Over the years, I have used my podium to criticize judges who I felt were either incompetent or corrupt in rendering decisions in the sport of boxing. I felt it was my responsibility to say something when their actions were hurting the fighters and chasing away fans.
Well, now I feel I must be consistent and therefore come to the defense of the judges who had Tony Harrison beating Jermell Charlo by unanimous decision this past weekend to win a junior middleweight world title. And I am fully aware that many of you out there will disagree with me for this position.
My reason for the belief that they got it right is that, although the nature of scoring a fight is subjective, it should not be. The criterion is clear. The person landing the cleaner more effective punches should be the victor.
It is irrelevant what style fighters use to accomplish this, be it moving forward, sideways or backward. As long as they control the action of the bout by outhitting their opponent, they should have their hand raised. That is what I believe, and it is what my eyes told me that Harrison did.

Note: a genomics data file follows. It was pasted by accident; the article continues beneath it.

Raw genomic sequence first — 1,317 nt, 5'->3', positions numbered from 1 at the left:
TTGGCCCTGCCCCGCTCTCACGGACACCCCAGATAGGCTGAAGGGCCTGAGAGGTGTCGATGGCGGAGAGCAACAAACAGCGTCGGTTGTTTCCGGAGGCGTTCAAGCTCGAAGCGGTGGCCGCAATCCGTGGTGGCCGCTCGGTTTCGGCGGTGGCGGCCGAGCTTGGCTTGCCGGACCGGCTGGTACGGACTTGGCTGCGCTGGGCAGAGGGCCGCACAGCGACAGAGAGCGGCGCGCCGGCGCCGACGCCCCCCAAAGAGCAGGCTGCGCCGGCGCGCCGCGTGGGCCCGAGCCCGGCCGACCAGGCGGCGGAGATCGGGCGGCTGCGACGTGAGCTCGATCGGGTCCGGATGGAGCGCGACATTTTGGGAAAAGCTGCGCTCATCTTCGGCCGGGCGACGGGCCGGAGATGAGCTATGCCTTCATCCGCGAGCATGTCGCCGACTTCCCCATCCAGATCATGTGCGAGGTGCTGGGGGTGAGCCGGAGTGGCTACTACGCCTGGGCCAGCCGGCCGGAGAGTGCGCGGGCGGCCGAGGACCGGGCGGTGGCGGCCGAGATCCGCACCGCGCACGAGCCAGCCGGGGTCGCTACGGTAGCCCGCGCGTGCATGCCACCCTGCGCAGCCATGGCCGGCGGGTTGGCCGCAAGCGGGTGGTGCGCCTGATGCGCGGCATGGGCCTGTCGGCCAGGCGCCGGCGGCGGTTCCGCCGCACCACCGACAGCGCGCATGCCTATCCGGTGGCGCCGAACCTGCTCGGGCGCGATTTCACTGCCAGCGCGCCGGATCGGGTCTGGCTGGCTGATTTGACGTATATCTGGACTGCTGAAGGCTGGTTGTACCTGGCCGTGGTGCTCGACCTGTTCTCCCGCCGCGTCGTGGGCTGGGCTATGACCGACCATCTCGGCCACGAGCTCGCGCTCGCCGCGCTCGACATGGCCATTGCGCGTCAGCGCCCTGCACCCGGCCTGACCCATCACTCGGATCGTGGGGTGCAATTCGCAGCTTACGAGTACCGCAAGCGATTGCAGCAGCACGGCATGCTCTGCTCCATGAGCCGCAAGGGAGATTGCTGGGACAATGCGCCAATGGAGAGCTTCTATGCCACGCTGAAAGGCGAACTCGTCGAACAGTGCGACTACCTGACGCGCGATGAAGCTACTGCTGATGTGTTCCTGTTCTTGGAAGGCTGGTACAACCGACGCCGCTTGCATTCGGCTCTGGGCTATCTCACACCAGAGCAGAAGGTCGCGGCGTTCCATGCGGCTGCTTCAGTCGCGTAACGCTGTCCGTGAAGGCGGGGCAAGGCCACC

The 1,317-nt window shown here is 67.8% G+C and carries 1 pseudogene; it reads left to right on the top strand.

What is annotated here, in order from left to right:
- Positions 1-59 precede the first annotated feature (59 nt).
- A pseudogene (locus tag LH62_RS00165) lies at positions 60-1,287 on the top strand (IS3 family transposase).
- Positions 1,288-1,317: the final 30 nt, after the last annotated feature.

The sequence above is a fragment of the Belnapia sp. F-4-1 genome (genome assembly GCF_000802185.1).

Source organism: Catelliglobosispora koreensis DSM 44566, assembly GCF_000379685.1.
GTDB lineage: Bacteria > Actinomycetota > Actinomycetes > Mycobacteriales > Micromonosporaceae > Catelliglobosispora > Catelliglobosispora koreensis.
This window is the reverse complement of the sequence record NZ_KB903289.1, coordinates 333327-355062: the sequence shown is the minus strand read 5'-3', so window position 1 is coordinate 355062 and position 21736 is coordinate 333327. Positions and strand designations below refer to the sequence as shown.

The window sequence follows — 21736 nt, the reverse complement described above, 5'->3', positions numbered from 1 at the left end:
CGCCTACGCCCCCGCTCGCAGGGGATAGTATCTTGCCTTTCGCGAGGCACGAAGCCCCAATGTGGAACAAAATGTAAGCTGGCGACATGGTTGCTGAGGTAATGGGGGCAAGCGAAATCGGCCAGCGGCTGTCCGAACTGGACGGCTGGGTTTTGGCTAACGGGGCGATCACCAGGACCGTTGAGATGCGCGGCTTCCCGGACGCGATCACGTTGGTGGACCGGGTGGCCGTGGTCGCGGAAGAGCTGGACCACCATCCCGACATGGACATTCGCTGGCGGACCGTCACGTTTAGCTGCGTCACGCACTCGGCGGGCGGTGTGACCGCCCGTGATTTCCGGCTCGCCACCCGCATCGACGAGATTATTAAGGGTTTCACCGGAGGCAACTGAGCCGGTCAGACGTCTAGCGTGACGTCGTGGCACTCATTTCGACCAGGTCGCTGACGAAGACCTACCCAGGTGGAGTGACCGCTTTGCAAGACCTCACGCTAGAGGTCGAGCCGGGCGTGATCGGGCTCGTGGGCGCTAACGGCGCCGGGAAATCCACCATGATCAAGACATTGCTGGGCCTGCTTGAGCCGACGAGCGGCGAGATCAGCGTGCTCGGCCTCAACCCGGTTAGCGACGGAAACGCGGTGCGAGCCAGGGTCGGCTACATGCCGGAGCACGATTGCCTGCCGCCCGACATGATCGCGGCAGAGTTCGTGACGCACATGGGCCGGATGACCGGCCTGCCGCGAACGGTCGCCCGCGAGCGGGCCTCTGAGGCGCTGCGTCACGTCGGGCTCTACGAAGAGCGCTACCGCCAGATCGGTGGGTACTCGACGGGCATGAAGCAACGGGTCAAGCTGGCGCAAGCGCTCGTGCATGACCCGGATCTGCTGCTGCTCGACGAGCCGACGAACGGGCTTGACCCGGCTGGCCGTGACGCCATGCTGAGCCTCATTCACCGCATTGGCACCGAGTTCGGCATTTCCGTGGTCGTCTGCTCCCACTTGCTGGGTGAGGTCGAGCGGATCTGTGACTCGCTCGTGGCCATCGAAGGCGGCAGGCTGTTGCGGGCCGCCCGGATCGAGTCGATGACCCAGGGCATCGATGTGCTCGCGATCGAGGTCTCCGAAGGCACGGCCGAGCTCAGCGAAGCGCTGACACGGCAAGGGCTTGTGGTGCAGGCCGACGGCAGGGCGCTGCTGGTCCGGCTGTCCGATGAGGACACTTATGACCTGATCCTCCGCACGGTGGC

It does not matter who is stronger or more aggressive or even throws harder punches. All that matters is what lands.
As human beings, we can be -- and often are -- influenced by things such as the imagery of power and strength. For a contest like bodybuilding that would mean something. But not in the squared circle. Not inside the chamber of truth. And voices can often steer us one way or another even when we are not aware of it. Perhaps even a commentator's words.
At the end of the day, as I have often said on ESPN, any fighter who steps between those ropes risks leaving that place with less of themselves than when they entered. And if for no other reason than that, I believe it is owed to them by all who are charged with the important duty of judging a fight to get it right.
So, I would ask you to perhaps watch the fight again, maybe with no sound, and see whether you feel that a less physical man with a fast, well-timed jab and smart head movement disarmed a stronger but one-dimensional one, and for one night showed what the sport dubbed "the sweet science" is all about: that no matter who you are and where you come from or what unfair things might have happened to you, that on one special night, if you are prepared enough and driven enough, you can make everything right. And have your hand raised as you are called "Champion of the World."
I believe we owe that to the fighters. I think they earned it.